“We wanted to tell, before the papălagi (non-Pacific peoples), before the beachcombers, what were our sounds like?” says Podcast host and co-producer Tau’ili’ili Alpha Maiava.
“Because remember the word ‘music’, it was a categorisation by papălagi of our sounds. They heard it and were like ‘Oh, that’s happy music’, but we didn’t have music, we had sounds.”
The two-episode series explores the indigenous sound of Oceania, and features the conch shell, the wooden slit drum (pātē), and the nose flute (fangufangu/vivo ko’e).
The podcast was up against entries from thirty other global broadcasters such as NBC News, Mediacorp and CBS News Radio.
“When we were told we got shortlisted, I looked at the list of everyone we were up against, BBC, Lord of the Rings actors, Hollywood stars, and thought ‘We’re just gonna make the numbers”, so it’s wonderful to get recognised at an event which is the largest of its kind.”
Tau’ili’ili says the award was unexpected, but is a tribute to everyone who took part.
“It was a good reminder that when we think we’re that small, we realise that the entire world thinks our stories are great. Especially because this is not my story, this is the stories of those who came before us.”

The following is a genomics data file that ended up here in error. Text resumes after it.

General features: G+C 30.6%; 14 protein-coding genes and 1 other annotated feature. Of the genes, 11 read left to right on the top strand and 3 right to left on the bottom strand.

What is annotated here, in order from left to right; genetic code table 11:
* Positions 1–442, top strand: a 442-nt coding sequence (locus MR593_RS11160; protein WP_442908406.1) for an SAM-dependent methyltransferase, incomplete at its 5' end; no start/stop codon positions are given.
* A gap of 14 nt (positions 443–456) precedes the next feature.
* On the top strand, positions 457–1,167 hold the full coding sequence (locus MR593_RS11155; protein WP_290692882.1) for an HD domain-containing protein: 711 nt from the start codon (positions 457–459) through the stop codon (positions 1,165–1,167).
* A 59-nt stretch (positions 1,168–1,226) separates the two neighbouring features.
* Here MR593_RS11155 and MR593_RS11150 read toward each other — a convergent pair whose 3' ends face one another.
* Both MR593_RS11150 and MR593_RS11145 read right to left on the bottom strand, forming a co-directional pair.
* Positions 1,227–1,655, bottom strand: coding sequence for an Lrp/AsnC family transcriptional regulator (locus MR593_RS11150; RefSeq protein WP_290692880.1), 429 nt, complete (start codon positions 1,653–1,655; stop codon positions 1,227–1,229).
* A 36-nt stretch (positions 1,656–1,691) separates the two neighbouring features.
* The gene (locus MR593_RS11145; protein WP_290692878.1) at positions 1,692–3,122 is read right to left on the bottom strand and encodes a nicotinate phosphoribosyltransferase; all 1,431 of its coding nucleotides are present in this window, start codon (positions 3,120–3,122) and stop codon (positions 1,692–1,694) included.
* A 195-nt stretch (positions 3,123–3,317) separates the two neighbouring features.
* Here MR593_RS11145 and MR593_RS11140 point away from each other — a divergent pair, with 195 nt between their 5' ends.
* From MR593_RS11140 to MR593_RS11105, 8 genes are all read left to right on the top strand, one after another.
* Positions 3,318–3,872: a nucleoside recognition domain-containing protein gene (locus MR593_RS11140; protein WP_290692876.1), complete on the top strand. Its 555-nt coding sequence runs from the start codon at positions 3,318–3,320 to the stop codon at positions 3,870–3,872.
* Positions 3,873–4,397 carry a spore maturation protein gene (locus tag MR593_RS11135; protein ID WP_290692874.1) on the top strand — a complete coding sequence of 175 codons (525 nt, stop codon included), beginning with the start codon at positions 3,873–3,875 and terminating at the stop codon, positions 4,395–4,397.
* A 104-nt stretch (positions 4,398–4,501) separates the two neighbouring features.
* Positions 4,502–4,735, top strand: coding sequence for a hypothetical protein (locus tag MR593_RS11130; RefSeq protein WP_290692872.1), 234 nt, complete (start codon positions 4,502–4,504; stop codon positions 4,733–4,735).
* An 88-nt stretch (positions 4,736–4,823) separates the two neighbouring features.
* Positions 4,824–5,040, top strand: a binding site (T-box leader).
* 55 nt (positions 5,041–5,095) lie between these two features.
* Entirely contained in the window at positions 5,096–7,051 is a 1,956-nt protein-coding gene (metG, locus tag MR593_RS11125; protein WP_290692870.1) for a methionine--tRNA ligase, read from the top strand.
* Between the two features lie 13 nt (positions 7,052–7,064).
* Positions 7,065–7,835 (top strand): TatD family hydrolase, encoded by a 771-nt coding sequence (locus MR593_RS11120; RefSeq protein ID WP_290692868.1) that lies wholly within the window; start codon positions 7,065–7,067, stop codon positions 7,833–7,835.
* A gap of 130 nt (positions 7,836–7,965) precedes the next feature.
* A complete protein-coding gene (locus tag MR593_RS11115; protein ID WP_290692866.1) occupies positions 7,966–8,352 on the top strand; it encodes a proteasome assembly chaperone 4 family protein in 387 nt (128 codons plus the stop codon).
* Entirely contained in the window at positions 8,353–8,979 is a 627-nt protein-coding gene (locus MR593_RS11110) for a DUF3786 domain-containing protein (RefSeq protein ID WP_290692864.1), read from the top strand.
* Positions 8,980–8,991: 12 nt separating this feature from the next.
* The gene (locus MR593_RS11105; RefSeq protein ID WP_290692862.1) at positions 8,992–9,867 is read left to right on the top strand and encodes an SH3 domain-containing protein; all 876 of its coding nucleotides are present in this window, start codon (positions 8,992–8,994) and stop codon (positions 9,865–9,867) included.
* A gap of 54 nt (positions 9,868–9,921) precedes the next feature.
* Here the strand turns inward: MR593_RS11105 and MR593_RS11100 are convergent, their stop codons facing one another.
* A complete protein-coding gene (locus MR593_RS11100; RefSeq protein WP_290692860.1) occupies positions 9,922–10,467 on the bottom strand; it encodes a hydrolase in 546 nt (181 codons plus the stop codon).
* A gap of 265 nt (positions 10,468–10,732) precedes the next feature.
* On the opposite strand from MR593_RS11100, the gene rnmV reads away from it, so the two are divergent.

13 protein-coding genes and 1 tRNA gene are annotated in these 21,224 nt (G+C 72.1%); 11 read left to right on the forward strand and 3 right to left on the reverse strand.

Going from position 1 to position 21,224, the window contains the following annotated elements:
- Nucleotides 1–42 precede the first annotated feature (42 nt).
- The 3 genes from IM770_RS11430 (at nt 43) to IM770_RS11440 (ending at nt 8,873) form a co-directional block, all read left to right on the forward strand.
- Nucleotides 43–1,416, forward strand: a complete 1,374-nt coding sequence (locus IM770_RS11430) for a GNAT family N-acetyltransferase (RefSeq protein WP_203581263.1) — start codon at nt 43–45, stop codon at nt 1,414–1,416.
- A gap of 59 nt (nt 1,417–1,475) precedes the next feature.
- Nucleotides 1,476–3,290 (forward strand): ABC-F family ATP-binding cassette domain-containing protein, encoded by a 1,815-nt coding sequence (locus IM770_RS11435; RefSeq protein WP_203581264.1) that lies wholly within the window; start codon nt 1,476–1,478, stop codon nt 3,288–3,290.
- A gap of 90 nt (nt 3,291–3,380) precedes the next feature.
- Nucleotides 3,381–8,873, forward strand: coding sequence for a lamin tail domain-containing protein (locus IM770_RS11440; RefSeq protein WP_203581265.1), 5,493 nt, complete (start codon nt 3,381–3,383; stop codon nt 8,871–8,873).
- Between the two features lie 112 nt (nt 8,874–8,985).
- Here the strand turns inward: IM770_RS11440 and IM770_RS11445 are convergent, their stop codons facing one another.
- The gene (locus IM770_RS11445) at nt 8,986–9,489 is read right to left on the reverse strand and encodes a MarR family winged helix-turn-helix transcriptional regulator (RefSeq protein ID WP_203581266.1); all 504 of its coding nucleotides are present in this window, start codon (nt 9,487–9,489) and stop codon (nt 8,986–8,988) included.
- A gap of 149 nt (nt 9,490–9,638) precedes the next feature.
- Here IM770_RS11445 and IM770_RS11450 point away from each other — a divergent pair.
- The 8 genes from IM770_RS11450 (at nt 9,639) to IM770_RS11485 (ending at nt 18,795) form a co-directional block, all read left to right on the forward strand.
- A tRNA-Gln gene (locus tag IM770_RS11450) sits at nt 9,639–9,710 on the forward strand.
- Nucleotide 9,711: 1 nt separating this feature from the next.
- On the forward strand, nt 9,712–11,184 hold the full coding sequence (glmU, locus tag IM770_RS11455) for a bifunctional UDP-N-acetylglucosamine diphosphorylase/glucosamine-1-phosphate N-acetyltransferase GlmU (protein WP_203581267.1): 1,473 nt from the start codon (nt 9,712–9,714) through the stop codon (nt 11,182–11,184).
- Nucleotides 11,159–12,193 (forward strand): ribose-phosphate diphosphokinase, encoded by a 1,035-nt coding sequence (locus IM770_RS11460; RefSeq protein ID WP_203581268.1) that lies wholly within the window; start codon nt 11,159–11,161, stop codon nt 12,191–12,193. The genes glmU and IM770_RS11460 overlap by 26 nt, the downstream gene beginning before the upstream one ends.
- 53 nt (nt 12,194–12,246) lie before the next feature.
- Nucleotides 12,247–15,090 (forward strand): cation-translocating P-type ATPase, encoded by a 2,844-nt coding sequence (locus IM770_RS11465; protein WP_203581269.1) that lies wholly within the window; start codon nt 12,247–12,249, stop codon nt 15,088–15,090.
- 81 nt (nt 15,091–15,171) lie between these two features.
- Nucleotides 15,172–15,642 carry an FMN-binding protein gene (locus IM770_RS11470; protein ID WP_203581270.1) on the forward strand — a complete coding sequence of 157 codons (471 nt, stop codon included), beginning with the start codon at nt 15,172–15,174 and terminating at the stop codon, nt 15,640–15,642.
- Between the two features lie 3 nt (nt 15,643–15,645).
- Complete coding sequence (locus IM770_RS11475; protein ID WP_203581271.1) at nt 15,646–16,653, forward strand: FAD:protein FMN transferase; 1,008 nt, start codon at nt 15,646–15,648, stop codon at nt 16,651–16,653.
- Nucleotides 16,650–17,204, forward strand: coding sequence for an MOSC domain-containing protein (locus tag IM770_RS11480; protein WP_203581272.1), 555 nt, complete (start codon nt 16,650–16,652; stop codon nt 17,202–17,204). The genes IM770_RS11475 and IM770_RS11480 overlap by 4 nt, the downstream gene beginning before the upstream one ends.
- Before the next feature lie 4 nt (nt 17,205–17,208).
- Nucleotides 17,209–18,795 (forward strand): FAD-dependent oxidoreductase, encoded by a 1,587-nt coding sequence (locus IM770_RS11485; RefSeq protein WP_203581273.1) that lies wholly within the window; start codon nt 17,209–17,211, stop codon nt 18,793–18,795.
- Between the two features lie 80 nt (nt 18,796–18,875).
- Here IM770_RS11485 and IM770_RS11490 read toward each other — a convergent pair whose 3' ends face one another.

SOUNZ Chief executive Diana Marsh says it took a village from start to finish.
“We worked in partnership with the music elders, practitioners and knowledge holders to shed light on the indigenous musics of Moana-Nui-ā-Kiwa in a series that was designed to be engaging and accessible.”
Minister for Arts, Culture and Heritage Carmel Sepuloni says the award is a big win for our Pacific whānau.
“I’m proud that the stories of Moana-Nui-ā-Kiwa and its vibrant history of indigenous sounds have been recognised internationally for its unique beauty. This is an exceptional feat.”
Photo / Steve Adams on Unsplash caption; The origins of the conch shell sound are explored in Episode 2 of Sounds of the Moana.